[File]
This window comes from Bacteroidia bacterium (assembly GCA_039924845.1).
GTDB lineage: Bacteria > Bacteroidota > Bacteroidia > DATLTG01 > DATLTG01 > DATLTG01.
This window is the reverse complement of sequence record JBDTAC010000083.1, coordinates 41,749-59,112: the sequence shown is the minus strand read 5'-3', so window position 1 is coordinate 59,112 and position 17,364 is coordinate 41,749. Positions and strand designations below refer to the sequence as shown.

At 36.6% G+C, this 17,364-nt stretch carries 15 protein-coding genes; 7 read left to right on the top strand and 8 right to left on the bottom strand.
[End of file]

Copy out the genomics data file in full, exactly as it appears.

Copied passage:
This window comes from Bacteroidia bacterium (assembly GCA_039924845.1).
GTDB lineage: Bacteria > Bacteroidota > Bacteroidia > DATLTG01 > DATLTG01 > DATLTG01.
This window is the reverse complement of sequence record JBDTAC010000083.1, coordinates 41,749-59,112: the sequence shown is the minus strand read 5'-3', so window position 1 is coordinate 59,112 and position 17,364 is coordinate 41,749. Positions and strand designations below refer to the sequence as shown.

At 36.6% G+C, this 17,364-nt stretch carries 15 protein-coding genes; 7 read left to right on the top strand and 8 right to left on the bottom strand.